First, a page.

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Netnayahu addreses the Knesset. Photo: Emmanuel Dunand/AFP via Getty

Hours before a vote to oust him, outgoing Israeli Prime Minister Benjamin Netanyahu accused President Biden of endangering Israel's security by taking a soft line on Iran, and claimed his successor, Naftali Bennett, would be too weak to stand up to Washington.

Why it matters: Netanyahu waged a desperate but unsuccessful campaign to stop a "change coalition" from joining together to replace him after an inconclusive election in March. Facing an imminent demotion to opposition leader, he foreshadowed a willingness to damage the U.S.-Israel relationship to put his rival under pressure.

"He decided to damage the U.S.-Israel relationship for his own personal interests and is trying to leave scorched earth for the incoming government."
— Senior Israeli diplomat on Netanyahu

Driving the news: Bennett, a right-wing former tech entrepreneur, will lead the most ideologically diverse coalition in Israeli history, with its members united by little more than a desire to remove Netanyahu, who is on trial for corruption and battled through what seemed like a never ending cycle of elections over the past two years.

  • Bennett spoke before Netanyahu, but as he was trying to present his platform, allies of Netanyahu continuously interrupted him with shouts of "liar" and "fraud."
  • Bennett took a hard line on the Iran deal in his speech, saying it was a mistake in 2015 and remains one today. He also thanked Biden for his support for Israel, stressed that he wants good relations with both parties in Washington, and drew a contrast with Netanyahu by promising that any disagreements with Biden will be managed with "mutual trust and respect."
  • Bennett's coalition partner, centrist Yair Lapid, forwent his opportunity to speak next, citing the interruptions during Bennett's speech, which he said were a disgrace.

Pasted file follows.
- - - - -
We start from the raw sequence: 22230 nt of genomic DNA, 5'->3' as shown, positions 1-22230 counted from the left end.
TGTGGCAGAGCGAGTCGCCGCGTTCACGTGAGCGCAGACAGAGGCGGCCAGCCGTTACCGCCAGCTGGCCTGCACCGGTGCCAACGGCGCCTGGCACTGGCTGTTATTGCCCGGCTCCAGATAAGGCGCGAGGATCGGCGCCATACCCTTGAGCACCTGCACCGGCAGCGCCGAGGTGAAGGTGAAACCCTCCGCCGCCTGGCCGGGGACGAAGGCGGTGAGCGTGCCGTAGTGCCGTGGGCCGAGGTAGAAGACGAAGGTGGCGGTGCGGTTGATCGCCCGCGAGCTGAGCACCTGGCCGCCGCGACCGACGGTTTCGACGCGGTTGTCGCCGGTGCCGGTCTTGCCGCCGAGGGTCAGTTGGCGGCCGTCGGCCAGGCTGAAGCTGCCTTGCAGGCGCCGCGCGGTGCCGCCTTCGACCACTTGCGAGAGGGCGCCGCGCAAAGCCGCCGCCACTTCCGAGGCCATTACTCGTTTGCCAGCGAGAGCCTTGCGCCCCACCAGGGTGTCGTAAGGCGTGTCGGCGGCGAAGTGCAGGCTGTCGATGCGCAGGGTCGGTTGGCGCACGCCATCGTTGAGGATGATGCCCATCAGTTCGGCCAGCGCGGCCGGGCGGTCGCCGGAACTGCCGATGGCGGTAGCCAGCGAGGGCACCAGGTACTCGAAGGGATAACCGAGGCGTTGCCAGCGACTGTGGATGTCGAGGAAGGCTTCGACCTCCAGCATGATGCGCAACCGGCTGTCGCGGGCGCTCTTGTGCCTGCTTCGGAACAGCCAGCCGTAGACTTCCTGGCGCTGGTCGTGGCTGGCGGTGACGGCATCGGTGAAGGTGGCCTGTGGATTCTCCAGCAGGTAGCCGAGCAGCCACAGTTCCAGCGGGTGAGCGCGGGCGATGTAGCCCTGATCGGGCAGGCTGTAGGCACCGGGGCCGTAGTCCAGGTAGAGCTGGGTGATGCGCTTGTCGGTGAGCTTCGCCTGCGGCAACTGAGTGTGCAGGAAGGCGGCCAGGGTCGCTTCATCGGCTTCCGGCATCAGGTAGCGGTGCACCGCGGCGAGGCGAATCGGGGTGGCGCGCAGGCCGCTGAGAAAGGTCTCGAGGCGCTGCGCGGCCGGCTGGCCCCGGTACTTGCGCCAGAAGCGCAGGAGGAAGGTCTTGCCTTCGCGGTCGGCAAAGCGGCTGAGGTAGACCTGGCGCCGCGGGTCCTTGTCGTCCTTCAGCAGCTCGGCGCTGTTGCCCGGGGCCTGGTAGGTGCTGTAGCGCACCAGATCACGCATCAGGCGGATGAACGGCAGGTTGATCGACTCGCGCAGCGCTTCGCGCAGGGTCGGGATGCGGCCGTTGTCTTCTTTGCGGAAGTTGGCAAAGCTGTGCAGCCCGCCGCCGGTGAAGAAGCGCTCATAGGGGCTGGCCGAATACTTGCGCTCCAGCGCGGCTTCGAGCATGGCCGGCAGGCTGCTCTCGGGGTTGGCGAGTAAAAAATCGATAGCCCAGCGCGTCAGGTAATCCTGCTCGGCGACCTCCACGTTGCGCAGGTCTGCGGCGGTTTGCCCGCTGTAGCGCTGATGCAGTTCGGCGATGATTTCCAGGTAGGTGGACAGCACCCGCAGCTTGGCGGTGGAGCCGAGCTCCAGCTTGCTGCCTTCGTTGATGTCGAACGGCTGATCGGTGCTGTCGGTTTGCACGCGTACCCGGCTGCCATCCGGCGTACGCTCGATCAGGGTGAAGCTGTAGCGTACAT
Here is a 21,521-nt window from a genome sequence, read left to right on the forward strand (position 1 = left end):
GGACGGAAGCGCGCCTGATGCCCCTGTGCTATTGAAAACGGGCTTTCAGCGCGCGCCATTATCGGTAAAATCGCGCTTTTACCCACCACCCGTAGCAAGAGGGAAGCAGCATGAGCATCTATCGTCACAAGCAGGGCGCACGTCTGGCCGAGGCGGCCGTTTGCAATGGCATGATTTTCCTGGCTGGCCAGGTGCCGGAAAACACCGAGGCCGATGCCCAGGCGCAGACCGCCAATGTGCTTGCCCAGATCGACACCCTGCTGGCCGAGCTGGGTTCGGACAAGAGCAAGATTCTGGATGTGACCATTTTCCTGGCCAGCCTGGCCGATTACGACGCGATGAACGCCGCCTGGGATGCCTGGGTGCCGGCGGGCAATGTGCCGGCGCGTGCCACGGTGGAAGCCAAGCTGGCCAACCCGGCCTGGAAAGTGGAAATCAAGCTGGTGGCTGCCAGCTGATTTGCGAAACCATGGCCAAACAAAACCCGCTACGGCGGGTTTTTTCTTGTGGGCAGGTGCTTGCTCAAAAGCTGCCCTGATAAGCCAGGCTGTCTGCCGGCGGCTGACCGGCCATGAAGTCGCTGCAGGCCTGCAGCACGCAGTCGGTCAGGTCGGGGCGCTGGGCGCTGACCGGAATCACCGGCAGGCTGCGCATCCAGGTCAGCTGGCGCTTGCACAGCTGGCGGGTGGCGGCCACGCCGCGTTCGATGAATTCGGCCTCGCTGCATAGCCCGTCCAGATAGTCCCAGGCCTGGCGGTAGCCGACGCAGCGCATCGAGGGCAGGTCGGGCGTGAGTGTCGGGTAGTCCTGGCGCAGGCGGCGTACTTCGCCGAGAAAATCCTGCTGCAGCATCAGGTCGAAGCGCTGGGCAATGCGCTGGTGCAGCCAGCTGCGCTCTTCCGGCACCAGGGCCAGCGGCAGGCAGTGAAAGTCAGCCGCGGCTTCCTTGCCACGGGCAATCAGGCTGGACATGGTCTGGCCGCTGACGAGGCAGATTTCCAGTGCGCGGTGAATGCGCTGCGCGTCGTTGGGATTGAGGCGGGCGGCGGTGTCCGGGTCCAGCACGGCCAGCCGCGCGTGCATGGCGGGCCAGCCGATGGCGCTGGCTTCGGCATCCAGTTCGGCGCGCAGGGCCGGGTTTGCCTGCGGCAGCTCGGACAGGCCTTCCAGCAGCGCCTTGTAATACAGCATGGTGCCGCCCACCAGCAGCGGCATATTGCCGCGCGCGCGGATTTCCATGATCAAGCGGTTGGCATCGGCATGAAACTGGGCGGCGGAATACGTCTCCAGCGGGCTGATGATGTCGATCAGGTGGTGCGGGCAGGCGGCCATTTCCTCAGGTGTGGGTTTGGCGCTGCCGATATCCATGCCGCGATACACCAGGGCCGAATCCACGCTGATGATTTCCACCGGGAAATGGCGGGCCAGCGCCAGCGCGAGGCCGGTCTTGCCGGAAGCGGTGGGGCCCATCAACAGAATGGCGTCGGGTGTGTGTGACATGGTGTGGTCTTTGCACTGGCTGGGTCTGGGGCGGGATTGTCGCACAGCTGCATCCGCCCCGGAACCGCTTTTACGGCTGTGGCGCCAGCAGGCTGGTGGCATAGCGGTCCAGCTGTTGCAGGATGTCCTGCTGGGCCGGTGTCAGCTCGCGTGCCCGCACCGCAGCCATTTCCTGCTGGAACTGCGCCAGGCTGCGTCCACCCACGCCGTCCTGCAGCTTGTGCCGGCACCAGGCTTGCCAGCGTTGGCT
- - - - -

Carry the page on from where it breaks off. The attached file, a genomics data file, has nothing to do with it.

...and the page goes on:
Then Netanyahu rose to speak. He accused Bennett of being weak and untrustworthy (noting that he'd broken a campaign pledge by forming a government with Lapid), and said his protege-turned-rival would refuse to stand up to Biden on Iran.

  • Netanyahu claimed that the Biden administration had asked him to keep their disagreements on Iran private, but that he refused to do so, valuing his hard line on Iran over smooth relations with the U.S.
  • Netanyahu positioned himself as the only man standing between Iran and an arsenal of nuclear weapons, and claimed Iranians were celebrating his departure. He also compared Biden's Iran policy to the refusal of the U.S. to bomb the Auschwitz concentration camp in 1944.
  • He also said he'd rejected U.S. demands to freeze settlement construction and opposed Biden's plan to reopen the U.S. consulate in Jerusalem, which handled relations with the Palestinians before being shut down by Donald Trump. Again, he claimed Bennett lacked the stature or credibility to take similar stands.

Between the lines: Despite Bennett's right-wing politics and hardline positions on the Israeli-Palestinian conflict, many senior officials in the Biden administration will be be happy to see the end of Netanyahu's tenure.

The latest: The new government survived a confidence vote with the narrowest possible majority — 60 to 59 with one abstention — and Bennett was sworn in as prime minister.

  • Netanyahu vowed to bring the "dangerous" government down, and "much sooner than you think."

Go deeper: Netanyahu rejects Trump comparisons, pledges peaceful transition of power

Go deeper

Sep 14, 2021 - World

Scoop: Blinken to host event marking Abraham Accords anniversary

Blinken (L) with Israeli foriegn minister Yair Lapid. Photo: Andrew Harnik/Pool/AFP via Getty

Secretary of State Tony Blinken will hold a virtual meeting on Friday with his counterparts from Israel, the United Arab Emirates, Bahrain and Morocco to commemorate the one-year anniversary of the Abraham Accords.

Why it matters: This is the most active and public show of support by the Biden administration for the agreements, which were President Trump’s landmark foreign policy achievement.

Sep 14, 2021 - World

Iran's nuclear negotiator replaced by hardliner

Iranian President Ebrahim Raisi. Photo: Atta Kenare/AFP via Getty

Iran's outgoing nuclear negotiator has been replaced as deputy foreign minister for political affairs by an ultra-hardliner, potentially further complicating efforts to revive the 2015 nuclear deal.

The state of play: It's not yet clear whether the new deputy foreign minister, Ali Bagheri, will play as central a role in nuclear negotiations as his predecessor, Abbas Araghchi. Araghchi was Iran's chief nuclear negotiator since 2013, played a key role in reaching the 2015 deal and comes from the more moderate camp.

Texas abortion law remains in effect after appeals court ruling

Pro- and anti-abortion protesters outside the Supreme Court as arguments begin about the Texas abortion law on Capitol Hill in November. Photo: Jabin Botsford/The Washington Post via Getty Images

A U.S. appeals court transferred a challenge to Texas' law banning most abortions after about six weeks of pregnancy to the state supreme court in a 2-1 vote on Monday evening.

Why it matters: The 5th U.S. Circuit Court of Appeals' decision means the country's most restrictive abortion law can remain in place for the time being.